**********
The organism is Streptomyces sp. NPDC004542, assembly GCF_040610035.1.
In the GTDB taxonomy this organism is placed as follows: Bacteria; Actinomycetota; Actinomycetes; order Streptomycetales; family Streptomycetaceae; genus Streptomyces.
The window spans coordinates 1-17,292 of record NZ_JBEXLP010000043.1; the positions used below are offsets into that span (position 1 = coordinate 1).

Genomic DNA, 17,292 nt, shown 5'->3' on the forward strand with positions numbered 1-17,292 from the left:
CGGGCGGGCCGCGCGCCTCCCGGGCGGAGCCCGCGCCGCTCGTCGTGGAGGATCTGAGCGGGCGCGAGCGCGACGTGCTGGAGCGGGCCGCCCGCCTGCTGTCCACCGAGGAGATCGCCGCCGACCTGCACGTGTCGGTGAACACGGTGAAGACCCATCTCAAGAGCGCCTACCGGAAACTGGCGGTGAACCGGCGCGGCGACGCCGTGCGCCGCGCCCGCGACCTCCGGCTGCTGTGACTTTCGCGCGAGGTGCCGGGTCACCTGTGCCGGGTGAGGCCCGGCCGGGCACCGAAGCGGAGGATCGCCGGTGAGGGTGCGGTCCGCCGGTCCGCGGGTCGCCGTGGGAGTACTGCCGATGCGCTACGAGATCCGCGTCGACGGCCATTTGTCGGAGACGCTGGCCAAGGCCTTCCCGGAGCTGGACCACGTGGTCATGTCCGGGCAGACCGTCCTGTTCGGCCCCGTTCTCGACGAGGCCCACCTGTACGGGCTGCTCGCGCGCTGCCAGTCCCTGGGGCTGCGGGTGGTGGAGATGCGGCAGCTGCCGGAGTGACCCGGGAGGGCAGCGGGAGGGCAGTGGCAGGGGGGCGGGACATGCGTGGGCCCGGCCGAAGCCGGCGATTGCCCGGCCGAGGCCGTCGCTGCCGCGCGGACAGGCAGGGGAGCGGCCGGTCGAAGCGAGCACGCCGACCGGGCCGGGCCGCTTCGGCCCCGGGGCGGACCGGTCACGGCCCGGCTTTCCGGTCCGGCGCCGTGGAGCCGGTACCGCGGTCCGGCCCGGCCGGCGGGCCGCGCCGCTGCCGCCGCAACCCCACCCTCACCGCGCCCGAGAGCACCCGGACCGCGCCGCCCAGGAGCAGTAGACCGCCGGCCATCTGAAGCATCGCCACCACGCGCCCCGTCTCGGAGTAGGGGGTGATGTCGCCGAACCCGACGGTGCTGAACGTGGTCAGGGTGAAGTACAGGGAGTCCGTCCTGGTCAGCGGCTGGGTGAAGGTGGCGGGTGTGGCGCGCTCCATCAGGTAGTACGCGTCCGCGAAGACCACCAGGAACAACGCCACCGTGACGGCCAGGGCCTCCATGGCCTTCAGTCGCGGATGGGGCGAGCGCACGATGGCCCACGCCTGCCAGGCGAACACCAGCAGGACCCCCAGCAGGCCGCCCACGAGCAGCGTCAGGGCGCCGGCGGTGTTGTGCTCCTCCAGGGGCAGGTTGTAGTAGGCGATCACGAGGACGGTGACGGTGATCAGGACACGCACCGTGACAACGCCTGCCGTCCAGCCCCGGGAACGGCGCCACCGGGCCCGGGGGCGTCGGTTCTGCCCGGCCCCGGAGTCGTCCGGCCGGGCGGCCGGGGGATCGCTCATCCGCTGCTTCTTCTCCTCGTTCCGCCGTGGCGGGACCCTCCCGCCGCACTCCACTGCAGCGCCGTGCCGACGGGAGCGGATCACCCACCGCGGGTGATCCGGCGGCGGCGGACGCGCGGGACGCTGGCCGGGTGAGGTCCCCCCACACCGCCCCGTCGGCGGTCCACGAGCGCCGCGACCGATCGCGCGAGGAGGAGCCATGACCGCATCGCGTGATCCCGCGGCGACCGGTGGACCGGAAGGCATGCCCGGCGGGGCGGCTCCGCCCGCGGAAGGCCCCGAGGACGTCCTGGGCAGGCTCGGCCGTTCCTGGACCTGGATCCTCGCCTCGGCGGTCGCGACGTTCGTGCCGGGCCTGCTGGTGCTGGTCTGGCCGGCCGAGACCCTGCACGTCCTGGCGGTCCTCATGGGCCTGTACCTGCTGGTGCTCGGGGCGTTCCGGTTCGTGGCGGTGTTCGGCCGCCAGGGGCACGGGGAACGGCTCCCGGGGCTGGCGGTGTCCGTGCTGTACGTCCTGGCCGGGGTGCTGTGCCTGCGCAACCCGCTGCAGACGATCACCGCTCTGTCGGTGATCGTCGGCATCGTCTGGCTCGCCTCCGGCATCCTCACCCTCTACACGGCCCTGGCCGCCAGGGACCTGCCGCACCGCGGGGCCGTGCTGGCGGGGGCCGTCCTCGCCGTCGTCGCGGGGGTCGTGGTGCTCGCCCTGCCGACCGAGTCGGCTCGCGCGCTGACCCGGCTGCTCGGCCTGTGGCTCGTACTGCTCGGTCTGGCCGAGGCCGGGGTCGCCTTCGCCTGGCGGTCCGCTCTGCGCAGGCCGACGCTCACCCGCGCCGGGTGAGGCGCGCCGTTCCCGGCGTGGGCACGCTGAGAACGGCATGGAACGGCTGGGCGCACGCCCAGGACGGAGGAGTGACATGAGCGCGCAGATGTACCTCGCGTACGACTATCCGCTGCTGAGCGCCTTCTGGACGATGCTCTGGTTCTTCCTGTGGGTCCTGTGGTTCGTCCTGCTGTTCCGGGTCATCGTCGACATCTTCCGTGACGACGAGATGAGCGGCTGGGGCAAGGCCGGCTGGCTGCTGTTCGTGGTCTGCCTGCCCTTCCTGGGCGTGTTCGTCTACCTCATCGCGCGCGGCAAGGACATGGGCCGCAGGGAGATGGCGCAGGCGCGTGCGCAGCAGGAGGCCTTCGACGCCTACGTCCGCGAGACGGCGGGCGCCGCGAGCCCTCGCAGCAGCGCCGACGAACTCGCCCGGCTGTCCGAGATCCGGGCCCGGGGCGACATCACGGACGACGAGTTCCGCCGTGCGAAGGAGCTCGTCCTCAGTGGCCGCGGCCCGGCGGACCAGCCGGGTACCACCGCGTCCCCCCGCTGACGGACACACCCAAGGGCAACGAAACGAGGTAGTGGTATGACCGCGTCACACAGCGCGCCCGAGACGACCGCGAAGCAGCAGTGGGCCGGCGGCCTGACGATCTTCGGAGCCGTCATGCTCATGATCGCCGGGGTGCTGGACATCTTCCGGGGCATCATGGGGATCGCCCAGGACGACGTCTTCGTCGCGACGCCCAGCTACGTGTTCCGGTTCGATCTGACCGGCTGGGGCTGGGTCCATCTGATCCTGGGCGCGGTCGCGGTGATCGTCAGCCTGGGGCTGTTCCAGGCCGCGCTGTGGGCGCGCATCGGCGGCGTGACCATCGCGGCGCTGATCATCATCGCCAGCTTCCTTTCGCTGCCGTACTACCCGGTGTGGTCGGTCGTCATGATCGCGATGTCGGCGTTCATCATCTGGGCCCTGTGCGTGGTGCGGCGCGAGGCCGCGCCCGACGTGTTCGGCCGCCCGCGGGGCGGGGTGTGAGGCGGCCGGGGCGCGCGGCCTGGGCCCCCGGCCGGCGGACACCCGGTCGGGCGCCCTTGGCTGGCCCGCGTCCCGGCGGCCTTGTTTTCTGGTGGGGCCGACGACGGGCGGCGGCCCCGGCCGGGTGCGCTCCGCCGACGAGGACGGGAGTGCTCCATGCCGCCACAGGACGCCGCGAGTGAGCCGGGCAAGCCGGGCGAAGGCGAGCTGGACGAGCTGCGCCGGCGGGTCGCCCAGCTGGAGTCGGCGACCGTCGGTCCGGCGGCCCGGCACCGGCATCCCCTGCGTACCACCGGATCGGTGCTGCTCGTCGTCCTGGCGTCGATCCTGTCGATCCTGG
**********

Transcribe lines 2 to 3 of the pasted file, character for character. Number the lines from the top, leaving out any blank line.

In the GTDB taxonomy this organism is placed as follows: Bacteria; Actinomycetota; Actinomycetes; order Streptomycetales; family Streptomycetaceae; genus Streptomyces.
The window spans coordinates 1-17,292 of record NZ_JBEXLP010000043.1; the positions used below are offsets into that span (position 1 = coordinate 1).